The Winnipeg Tribune – Cavalcade of The Screen (By Erskine Johnson – 1943)

The Winnipeg Tribune – Cavalcade of The Screen (By Erskine Johnson – 1943)

Hollywood Today – The Winnipeg Tribune 1943

Lillian Gish Writes Cavalcade Of Screen

TOP MAN, Susanna Foster, Lillian Gish, 1943
TOP MAN, Susanna Foster, Lillian Gish, 1943
Hollywood – After 30 years, Hollywood again is interested in the screen’s first great star Lillian Gish. But she still hasn’t been able to interest Hollywood in Mr. Hollywood. To Lillian Gish and a lot of other people, Mr. Hollywood is D.W. Griffith, the producer and director of “The Birth of a Nation,” “Intolerance,””Broken Blossoms,”and “Hearts of the World,” films that made the name of Gish and Hollywood household words throughout the world.
DW Griffith in 1943
DW Griffith in 1943
Under the title, Silver Glory, and with the help of author Myron Brinig, Miss Gish has written the story of D.W. Griffith, which as she says, is the story of Hollywood.
“It’s a better story by George M. Cohan’s,” she says. “A cavalcade of the screen with a terrific nostalgic appeal.”
For three years Lillian says she has been trying to interest Hollywood in the story, in which she would play herself.
“Producers tell me, ‘Yes, Lillian, it IS a great story. Maybe some day –‘ And then nothing happens. I talked to Myron Selznick (the film agent) about it once. He said it was a great story, too. Then his brother, David, produced “A Star is Born.” I sent them a kidding telegram about using my idea and their attorneys replied in a three-page letter, saying there was no similarity. I guess there wasn’t.
Lillian says she talked to Louis B. Mayer about it once, too.
“’It IS a great story,’ he said, and then he thanked me for startling him. He said he was a small town exhibitor when The Birth of a Nation was released. He knew the picture was a hit. So he pawned his wife wedding ring and mortgaged an insurance policy to buy the picture for his theatre. The film made him a small fortune.
“Now I hear Mr. Mayer is about to glorify motion pictures in a film called “The First Fifty Years.” But they tell me it isn’t the story of Mr. Griffith.”
And not until Hollywood does film the story of Griffith, says Lillian, will Hollywood capture the real, romantic story of motion pictures. A Star is Born and Hollywood Cavalcade both failed she says.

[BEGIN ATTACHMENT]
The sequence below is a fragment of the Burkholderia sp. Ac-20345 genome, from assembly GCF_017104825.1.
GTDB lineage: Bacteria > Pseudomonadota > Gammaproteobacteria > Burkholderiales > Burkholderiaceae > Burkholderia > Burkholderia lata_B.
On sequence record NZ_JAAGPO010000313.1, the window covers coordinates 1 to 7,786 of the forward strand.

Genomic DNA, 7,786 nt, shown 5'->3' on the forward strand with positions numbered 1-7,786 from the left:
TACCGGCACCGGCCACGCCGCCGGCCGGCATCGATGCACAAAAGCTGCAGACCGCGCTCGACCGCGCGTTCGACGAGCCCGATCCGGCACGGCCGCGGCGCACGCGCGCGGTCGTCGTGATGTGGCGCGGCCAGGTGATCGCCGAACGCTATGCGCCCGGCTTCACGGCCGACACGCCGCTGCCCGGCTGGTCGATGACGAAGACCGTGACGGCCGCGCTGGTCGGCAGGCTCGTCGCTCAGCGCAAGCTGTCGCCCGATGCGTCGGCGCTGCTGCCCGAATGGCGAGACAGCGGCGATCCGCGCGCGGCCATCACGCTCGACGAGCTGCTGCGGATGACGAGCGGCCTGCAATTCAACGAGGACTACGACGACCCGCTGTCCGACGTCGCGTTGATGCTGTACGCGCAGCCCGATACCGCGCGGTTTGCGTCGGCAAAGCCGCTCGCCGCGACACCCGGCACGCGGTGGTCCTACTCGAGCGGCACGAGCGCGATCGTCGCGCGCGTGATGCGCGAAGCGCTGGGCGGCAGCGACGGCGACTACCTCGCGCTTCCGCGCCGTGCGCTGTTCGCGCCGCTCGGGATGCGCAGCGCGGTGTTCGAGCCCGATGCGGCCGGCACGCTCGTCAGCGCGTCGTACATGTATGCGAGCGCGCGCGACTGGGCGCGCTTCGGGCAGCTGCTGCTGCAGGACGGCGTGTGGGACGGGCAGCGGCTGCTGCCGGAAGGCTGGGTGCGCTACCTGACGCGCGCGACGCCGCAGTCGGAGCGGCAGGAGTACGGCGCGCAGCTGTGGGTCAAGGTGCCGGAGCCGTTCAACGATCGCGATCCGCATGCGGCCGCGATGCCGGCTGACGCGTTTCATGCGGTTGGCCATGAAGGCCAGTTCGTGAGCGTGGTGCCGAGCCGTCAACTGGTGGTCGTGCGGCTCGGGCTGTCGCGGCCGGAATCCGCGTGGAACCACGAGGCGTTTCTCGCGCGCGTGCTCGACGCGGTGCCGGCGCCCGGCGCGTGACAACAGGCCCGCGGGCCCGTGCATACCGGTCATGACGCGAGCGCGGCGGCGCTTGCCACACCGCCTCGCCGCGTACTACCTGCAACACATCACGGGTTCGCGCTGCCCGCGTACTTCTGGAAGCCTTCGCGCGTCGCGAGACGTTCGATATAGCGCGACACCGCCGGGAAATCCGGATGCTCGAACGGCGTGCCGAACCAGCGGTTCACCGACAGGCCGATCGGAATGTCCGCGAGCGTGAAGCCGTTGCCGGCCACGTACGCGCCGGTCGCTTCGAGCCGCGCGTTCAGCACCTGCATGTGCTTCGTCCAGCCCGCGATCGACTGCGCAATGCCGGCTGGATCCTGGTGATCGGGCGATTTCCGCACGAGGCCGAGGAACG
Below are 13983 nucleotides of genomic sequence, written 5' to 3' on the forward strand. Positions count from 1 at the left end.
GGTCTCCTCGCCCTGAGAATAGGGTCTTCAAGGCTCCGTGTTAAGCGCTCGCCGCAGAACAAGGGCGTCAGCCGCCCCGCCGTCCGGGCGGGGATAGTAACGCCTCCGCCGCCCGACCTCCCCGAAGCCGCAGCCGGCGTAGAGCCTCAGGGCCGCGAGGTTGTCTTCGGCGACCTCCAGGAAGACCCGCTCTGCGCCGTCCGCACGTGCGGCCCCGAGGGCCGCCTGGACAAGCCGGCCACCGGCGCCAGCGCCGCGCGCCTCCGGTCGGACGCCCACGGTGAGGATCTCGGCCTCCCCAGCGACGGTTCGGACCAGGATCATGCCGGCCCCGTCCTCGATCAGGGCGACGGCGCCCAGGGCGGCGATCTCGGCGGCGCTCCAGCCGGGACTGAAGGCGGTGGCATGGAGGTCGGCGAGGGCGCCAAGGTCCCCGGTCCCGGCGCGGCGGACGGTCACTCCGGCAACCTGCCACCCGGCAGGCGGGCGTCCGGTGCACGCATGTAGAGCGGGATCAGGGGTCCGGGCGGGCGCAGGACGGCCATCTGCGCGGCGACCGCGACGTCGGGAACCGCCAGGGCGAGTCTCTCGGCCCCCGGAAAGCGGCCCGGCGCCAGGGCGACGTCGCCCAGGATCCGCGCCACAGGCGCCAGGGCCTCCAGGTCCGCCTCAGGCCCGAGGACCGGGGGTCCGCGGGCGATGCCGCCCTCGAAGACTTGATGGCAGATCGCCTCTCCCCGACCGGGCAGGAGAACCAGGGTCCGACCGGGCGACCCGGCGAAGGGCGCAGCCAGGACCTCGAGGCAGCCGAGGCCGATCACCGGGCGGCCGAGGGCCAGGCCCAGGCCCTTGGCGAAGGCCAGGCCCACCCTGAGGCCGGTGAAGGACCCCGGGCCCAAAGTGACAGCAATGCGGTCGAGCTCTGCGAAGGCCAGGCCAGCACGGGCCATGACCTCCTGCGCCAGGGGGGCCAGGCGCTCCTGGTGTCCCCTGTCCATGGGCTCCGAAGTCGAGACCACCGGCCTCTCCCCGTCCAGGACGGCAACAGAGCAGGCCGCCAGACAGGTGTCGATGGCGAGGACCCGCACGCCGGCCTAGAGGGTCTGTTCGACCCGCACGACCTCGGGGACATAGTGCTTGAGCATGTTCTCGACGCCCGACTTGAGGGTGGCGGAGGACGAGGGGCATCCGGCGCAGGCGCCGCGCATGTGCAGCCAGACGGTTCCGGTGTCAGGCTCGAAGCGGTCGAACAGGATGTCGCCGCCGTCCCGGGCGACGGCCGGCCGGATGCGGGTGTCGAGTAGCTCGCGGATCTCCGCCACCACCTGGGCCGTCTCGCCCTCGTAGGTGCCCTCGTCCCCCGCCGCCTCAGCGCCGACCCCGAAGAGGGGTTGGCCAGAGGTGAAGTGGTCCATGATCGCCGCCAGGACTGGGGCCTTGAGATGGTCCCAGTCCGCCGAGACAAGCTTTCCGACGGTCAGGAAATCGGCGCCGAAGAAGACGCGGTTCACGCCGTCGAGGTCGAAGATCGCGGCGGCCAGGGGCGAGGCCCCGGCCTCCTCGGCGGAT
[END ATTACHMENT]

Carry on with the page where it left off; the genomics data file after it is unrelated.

A Star is Born 1937 - Selznick
At 47, Lillian Gish looks so young the Universal Studio makeup department had to pencil lines on her face as Donald O’Connor’s mother in Man of The Family***
It was a combination of her work on the stage in Life With Father and the war which brought Lillian back to the town where she reigned for 15 years as the first lady of the screen. Life made Hollywood “Gish-concious” again. The war stopped her from making annual trips to Europe between seasons on the Broadway stage, where she’s been ever since she quit the screen.
“Some people said I didn’t have the voice for talkies. I still have the same voice. Now they say it’s good. Which proves I was right, Voice recording – not the voices – were bad in those days.
one romantic night, lillian gish, rod la rocque, 1930 everett collection inc
Back in Hollywood, where she started 30 years ago, Lillian Gish still remains the only woman who ever wrote, directed, produced and cut a motion picture. The film was Remodeling Her Husband, starring sister Dorothy, in 1921. It cost $58.000, and earned $300.000. In fact, Lillian cut most of her own pictures.
She’s slated to play several other screen roles soon. But most of all, Lillian Gish wants to play Lillian Gish in the story of Hollywood as seen through D.W. Griffith’s eyes.
“And some day,” she says, “it will be filmed.”
By Erskine Johnson

Back to Lillian Gish Home page

The Winnipeg Tribune - Cavalcade of Screen Lillian Gish 08-17-1943 B
The Winnipeg Tribune – Cavalcade of Screen Lillian Gish 08-17-1943 B
The Winnipeg Tribune - Cavalcade of Screen Lillian Gish 08-17-1943 C
The Winnipeg Tribune – Cavalcade of Screen Lillian Gish 08-17-1943

Back to Lillian Gish Home page


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